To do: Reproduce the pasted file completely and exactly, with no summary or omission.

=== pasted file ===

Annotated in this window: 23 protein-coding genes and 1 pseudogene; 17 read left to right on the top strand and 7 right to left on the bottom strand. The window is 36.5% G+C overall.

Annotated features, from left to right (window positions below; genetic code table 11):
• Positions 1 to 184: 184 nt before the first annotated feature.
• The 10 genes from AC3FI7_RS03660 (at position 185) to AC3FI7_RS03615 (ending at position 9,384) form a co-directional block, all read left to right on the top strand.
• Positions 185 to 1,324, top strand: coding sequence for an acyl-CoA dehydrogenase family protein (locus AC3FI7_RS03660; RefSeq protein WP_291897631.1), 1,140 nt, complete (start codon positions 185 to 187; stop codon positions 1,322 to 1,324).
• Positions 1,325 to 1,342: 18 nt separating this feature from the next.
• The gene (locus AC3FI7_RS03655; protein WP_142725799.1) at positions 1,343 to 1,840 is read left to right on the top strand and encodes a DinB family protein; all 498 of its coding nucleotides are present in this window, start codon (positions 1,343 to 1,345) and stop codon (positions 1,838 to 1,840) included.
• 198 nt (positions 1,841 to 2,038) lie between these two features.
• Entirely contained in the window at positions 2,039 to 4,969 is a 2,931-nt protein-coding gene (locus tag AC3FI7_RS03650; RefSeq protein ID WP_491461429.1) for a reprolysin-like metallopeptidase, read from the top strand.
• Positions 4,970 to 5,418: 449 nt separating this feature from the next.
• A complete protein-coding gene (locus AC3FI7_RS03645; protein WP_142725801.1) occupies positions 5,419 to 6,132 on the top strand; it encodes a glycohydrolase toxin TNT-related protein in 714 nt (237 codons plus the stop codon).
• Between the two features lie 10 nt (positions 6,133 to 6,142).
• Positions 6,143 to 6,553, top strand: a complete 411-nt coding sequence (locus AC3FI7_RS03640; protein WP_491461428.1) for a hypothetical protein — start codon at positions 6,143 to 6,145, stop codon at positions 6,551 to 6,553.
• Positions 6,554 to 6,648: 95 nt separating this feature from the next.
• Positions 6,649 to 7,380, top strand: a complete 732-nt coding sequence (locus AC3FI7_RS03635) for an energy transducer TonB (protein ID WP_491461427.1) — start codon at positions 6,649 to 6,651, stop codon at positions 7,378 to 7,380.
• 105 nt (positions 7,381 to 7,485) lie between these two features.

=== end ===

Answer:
Annotated in this window: 23 protein-coding genes and 1 pseudogene; 17 read left to right on the top strand and 7 right to left on the bottom strand. The window is 36.5% G+C overall.

Annotated features, from left to right (window positions below; genetic code table 11):
• Positions 1 to 184: 184 nt before the first annotated feature.
• The 10 genes from AC3FI7_RS03660 (at position 185) to AC3FI7_RS03615 (ending at position 9,384) form a co-directional block, all read left to right on the top strand.
• Positions 185 to 1,324, top strand: coding sequence for an acyl-CoA dehydrogenase family protein (locus AC3FI7_RS03660; RefSeq protein WP_291897631.1), 1,140 nt, complete (start codon positions 185 to 187; stop codon positions 1,322 to 1,324).
• Positions 1,325 to 1,342: 18 nt separating this feature from the next.
• The gene (locus AC3FI7_RS03655; protein WP_142725799.1) at positions 1,343 to 1,840 is read left to right on the top strand and encodes a DinB family protein; all 498 of its coding nucleotides are present in this window, start codon (positions 1,343 to 1,345) and stop codon (positions 1,838 to 1,840) included.
• 198 nt (positions 1,841 to 2,038) lie between these two features.
• Entirely contained in the window at positions 2,039 to 4,969 is a 2,931-nt protein-coding gene (locus tag AC3FI7_RS03650; RefSeq protein ID WP_491461429.1) for a reprolysin-like metallopeptidase, read from the top strand.
• Positions 4,970 to 5,418: 449 nt separating this feature from the next.
• A complete protein-coding gene (locus AC3FI7_RS03645; protein WP_142725801.1) occupies positions 5,419 to 6,132 on the top strand; it encodes a glycohydrolase toxin TNT-related protein in 714 nt (237 codons plus the stop codon).
• Between the two features lie 10 nt (positions 6,133 to 6,142).
• Positions 6,143 to 6,553, top strand: a complete 411-nt coding sequence (locus AC3FI7_RS03640; protein WP_491461428.1) for a hypothetical protein — start codon at positions 6,143 to 6,145, stop codon at positions 6,551 to 6,553.
• Positions 6,554 to 6,648: 95 nt separating this feature from the next.
• Positions 6,649 to 7,380, top strand: a complete 732-nt coding sequence (locus AC3FI7_RS03635) for an energy transducer TonB (protein ID WP_491461427.1) — start codon at positions 6,649 to 6,651, stop codon at positions 7,378 to 7,380.
• 105 nt (positions 7,381 to 7,485) lie between these two features.